I must take issue with the majority's view that this position would encourage noncompliance with the no-fault statutory and regulatory scheme. If an insurer fails to timely pay a valid claim, it is subject to the payment of interest at 2% per month plus attorneys' fees (see Insurance Law § 5106[a]; 11 NYCRR 65-3.9; 11 NYCRR 65-3.10), which is why these matters are better resolved in an arbitration setting rather than through the courts as has occurred here. Our decision today, in my view, encourages the use of the courts by eliminating an essential element of most lawsuits - standing, and runs the risk of encouraging this type of litigation at the carrier's peril.
Thus, here, the Hospital should be required to affirmatively prove standing, upon Travelers' objection, as part of its prima facie case (see TPZ Corp. v Dabbs, 25 AD3d 787, 789 [2d Dept 2006] [holding that the plaintiff was not entitled to summary judgment in an action to collect on a promissory note because "it failed to present competent proof of its standing as an assignee of the note" and defendant challenged "[t]he validity of the assignment of the note to the plaintiff, and the plaintiff's standing to prosecute [the] action" in its answer]; Rockland Lease Fund. Corp. v Waste Mgt. of N.Y., 245 AD2d 779, 779 [3d Dept 1997] [holding that the plaintiff lacked standing to bring the action where there was no record evidence supporting its contention that it obtained an assignment]). The Hospital could have done so simply by producing proper documentary evidence of the assignment vesting it with the right to collect payment. Because the Hospital failed to do so, it did not establish its entitlement to judgment as a matter of law.
Accordingly, I would reverse the Appellate Division order and deny plaintiff's motion for summary judgment.
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Order affirmed, with costs. Opinion by Judge Graffeo. Chief Judge Kaye and Judges Ciparick, Read, Smith and Jones concur. Judge Pigott dissents and votes to reverse in an opinion.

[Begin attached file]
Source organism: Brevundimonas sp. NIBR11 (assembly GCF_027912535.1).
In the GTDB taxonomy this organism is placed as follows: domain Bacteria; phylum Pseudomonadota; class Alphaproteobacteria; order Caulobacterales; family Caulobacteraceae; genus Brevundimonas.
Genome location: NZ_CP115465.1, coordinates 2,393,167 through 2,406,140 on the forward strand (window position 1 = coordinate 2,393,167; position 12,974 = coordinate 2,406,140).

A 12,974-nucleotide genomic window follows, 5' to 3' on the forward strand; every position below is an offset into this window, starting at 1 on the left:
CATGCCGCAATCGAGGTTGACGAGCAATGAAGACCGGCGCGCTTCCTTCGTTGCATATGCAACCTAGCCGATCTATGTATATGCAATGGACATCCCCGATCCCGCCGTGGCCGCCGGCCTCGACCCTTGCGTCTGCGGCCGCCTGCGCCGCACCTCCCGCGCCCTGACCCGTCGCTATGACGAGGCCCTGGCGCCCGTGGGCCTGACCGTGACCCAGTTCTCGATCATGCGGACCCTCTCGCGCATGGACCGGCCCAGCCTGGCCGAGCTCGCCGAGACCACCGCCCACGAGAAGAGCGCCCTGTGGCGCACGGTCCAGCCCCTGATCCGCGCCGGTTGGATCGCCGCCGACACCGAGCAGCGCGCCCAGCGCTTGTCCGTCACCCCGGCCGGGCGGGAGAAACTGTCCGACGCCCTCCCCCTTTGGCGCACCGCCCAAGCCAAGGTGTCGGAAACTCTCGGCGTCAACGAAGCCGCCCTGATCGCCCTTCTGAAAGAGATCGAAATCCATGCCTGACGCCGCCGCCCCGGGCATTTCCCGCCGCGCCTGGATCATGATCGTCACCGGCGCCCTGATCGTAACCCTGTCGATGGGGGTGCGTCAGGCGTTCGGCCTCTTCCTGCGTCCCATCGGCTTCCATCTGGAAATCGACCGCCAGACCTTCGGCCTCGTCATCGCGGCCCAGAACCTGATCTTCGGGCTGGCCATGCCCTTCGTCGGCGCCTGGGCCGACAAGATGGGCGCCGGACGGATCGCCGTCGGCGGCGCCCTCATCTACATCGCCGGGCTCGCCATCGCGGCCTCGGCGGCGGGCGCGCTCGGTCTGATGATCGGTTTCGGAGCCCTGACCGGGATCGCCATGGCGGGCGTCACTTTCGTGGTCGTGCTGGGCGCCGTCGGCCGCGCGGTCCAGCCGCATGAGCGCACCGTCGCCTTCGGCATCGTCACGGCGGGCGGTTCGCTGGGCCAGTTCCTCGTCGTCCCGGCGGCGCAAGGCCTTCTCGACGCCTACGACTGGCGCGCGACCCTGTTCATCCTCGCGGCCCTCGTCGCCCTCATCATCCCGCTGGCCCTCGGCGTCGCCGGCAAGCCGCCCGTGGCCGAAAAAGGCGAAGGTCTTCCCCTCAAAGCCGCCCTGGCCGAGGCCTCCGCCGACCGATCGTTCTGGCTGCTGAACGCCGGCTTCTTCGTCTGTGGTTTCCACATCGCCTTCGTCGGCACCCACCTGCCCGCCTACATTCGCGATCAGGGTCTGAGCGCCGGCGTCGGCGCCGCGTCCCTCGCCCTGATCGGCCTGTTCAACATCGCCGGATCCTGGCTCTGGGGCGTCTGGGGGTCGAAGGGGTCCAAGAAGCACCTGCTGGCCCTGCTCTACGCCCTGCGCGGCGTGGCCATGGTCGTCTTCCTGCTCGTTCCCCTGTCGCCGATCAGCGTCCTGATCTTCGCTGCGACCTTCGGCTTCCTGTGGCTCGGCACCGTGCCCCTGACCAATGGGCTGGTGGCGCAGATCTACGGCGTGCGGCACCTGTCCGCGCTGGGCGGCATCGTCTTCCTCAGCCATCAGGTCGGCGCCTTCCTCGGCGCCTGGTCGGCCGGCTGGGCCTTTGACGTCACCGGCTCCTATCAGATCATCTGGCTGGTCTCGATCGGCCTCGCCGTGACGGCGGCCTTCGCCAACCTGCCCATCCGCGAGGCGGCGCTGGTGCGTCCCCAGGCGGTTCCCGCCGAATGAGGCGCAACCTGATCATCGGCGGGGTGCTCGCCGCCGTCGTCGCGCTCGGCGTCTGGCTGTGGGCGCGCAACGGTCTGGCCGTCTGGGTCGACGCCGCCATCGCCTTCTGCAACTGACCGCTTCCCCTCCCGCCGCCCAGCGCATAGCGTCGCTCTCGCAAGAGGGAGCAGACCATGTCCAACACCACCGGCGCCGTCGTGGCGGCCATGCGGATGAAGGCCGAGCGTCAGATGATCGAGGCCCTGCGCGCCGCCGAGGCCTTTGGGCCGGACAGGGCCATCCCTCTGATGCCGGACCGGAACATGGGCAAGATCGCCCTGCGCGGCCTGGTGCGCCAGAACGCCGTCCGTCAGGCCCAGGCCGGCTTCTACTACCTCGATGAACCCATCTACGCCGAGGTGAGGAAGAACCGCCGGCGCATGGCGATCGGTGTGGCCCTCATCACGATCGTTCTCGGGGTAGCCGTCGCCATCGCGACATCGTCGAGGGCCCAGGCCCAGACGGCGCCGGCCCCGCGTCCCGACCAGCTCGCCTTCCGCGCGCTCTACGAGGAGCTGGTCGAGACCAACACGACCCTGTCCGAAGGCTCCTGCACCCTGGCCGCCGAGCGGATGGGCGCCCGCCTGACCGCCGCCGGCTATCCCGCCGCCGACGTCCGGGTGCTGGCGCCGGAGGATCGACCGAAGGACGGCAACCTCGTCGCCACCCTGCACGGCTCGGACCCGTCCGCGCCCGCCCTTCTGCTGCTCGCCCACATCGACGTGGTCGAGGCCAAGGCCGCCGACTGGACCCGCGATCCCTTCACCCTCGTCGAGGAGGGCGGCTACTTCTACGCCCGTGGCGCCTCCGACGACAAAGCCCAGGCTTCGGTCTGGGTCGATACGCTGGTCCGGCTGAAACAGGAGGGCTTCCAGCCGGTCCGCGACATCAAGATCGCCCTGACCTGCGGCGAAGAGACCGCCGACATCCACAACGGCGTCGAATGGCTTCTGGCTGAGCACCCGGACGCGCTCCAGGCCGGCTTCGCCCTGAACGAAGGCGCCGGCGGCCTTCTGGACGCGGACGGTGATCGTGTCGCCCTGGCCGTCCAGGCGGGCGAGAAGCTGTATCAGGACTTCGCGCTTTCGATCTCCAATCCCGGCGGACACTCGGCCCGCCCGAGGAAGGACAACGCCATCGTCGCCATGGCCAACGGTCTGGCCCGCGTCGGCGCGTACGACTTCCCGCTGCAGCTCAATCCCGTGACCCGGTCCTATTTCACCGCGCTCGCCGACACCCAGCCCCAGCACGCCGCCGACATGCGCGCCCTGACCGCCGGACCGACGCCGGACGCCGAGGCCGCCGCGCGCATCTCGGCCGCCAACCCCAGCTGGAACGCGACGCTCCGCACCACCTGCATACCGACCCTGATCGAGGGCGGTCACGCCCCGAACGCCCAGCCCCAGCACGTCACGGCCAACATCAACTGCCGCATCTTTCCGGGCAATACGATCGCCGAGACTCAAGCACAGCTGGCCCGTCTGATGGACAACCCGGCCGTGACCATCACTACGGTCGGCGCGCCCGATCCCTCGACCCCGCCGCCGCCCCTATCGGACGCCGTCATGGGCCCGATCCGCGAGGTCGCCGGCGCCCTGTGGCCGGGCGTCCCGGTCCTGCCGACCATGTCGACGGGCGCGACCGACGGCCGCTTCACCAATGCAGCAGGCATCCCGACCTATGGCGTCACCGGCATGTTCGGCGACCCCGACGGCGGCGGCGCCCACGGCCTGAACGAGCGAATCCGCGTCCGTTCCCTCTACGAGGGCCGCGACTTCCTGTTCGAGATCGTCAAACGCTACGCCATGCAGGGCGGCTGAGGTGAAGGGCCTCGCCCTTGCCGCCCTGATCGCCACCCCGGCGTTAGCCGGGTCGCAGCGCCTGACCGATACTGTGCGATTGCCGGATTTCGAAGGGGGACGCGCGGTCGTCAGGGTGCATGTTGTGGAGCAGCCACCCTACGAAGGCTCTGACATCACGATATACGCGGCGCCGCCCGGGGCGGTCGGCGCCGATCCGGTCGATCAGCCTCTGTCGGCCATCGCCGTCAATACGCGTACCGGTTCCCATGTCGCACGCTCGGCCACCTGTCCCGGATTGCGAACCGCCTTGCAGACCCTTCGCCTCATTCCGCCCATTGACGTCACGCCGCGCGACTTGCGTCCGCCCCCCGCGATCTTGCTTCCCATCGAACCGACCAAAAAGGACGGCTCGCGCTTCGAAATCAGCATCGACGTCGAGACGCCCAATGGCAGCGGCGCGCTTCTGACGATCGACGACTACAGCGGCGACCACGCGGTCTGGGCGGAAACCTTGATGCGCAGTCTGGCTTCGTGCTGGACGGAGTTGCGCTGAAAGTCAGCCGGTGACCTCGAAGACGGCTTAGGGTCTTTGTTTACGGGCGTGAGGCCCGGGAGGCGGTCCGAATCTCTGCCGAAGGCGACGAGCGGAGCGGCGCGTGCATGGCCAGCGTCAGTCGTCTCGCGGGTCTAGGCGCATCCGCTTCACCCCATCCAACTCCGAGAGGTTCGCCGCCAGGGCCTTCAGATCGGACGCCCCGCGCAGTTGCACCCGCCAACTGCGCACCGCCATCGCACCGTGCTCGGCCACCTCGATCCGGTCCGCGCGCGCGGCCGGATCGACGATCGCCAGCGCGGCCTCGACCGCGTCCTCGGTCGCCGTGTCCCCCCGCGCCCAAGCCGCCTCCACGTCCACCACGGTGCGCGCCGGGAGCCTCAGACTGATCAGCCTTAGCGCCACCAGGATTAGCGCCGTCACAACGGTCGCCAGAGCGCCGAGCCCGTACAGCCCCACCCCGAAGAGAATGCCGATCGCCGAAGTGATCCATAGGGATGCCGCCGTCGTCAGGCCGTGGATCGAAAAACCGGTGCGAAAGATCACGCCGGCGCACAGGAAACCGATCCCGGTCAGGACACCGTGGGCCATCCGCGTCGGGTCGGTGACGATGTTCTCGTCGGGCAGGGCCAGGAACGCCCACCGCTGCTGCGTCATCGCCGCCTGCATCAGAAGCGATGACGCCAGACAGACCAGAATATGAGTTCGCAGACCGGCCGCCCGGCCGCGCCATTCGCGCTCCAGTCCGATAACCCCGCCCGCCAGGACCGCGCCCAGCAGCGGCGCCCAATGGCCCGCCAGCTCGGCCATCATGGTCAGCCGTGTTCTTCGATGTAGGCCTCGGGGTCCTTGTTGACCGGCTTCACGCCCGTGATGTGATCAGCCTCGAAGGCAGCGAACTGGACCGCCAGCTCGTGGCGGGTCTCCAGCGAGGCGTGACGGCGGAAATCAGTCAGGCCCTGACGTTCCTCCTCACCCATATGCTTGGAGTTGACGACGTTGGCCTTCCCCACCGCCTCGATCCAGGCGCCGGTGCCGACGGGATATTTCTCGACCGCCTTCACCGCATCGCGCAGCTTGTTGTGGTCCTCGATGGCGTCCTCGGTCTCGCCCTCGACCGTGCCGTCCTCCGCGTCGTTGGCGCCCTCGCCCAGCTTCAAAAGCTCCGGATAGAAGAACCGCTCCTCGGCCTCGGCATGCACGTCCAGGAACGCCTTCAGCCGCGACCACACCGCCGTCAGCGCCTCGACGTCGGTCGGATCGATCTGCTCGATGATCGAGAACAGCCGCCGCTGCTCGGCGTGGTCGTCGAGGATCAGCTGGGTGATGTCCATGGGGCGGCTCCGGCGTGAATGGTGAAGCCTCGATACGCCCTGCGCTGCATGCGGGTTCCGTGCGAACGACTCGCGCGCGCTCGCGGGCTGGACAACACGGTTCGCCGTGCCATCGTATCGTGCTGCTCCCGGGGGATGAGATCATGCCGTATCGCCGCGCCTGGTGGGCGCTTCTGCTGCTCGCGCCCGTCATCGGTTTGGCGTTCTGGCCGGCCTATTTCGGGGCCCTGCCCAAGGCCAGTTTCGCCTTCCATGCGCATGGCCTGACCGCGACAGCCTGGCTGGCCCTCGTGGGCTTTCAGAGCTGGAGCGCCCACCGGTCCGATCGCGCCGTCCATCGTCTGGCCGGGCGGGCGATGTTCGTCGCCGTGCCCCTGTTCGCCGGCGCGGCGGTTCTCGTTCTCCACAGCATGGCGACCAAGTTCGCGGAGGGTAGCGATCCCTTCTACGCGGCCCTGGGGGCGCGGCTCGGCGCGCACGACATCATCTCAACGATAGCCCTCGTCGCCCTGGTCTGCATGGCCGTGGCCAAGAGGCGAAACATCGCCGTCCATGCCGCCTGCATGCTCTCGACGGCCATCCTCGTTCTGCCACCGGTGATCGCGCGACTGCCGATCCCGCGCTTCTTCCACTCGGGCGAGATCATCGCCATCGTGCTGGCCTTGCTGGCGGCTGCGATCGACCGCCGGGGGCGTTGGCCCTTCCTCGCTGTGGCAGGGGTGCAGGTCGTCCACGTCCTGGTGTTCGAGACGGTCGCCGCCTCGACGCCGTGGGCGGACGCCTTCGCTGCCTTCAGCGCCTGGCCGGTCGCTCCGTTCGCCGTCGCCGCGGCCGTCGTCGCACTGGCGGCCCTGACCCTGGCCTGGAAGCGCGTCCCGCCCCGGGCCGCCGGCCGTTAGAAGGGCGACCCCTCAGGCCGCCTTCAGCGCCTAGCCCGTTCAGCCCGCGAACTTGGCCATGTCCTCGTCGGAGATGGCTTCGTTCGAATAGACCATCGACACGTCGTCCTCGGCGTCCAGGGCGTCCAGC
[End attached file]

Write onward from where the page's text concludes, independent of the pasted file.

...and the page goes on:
Decided November 20, 2007
1 Originally, plaintiff Hospital for Joint Diseases, as the assignee of two other patients, jointly sued Travelers and Farmington for nonpayment of no-fault benefits. Those claims were subsequently withdrawn.
2 A hospital may request payment from the insurer by submitting a properly executed authorization to pay benefits or properly executed assignment on one of the prescribed verification forms or an assignment of benefits form (see 11 NYCRR 65-3.11 [b]).
3 Where a claimant submits an application for no-fault benefits (NYS Form NF-2) without verification forms, the insurer has 10 business days to forward the "prescribed verification forms it will require prior to payment of the initial claim" (11 NYCRR 65-3.5 [a]).
4 As another example, courts have held that an insurance company is not prevented from later denying a claim where the injured party deliberately caused the collision as part of a fraudulent scheme, holding that an intentional crash is not an "accident" covered by the policy (see Matter of Allstate Ins. Co. v Massre, 14 AD3d 610 [2d Dept 2005]; State Farm Mut. Auto. Ins. Co. v Laguerre, 305 AD2d 490 [2d Dept 2003]).
5 We note that this conclusion is consistent with Appellate Division precedents that have considered similar circumstances (see Westchester Med. Ctr. v Safeco Ins. Co. of Am., 40 AD3d 984 [2d Dept 2007]; LMK Psychological Servs., P.C. v Liberty Mut. Ins. Co., 30 AD3d 727 [3d Dept 2006]; Nyack Hosp. v Encompass Ins. Co., 23 AD3d 535 [2d Dept 2005], app dismissed 8 NY3d 895 ; Hospital for Joint Diseases v Allstate Ins. Co., 21 AD3d 348 [2d Dept 2005]; Nyack Hosp. v Metropolitan Prop. & Cas. Ins. Co., 16 AD3d 564 [2d Dept 2005], lv denied 5 NY3d 713 ; New York Hosp. Med. Ctr. of Queens v New York Cent. Mut. Fire Ins. Co., 8 AD3d 640 [2d Dept 2004], lv denied 3 NY3d 609 ; Presbyterian Hosp. in City of N.Y. v Aetna Cas. & Sur. Co., 233 AD2d 433 [2d Dept 1996], lv dismissed 89 NY2d 1030 ).
6 As a side note, at least one commentary has noted that the Civil Court of the City of New York and District Courts in Nassau and Suffolk Counties have been inundated with lawsuits filed by medical providers seeking reimbursement of first-party benefits for services rendered to injured claimants. It attributes this "litigation explosion" to two factors: (1) the perception of the medical providers that the American Arbitration Association Forum where medical providers have traditionally filed claims, is biased in favor of the insurer; and (2) decisions of the courts over the past six or seven years which have been favorable to the medical providers (see Lustig & Schatz, The End of Litigation Explosion in New York No-Fault, NYLJ, June 21, 2007, at 4, col 4).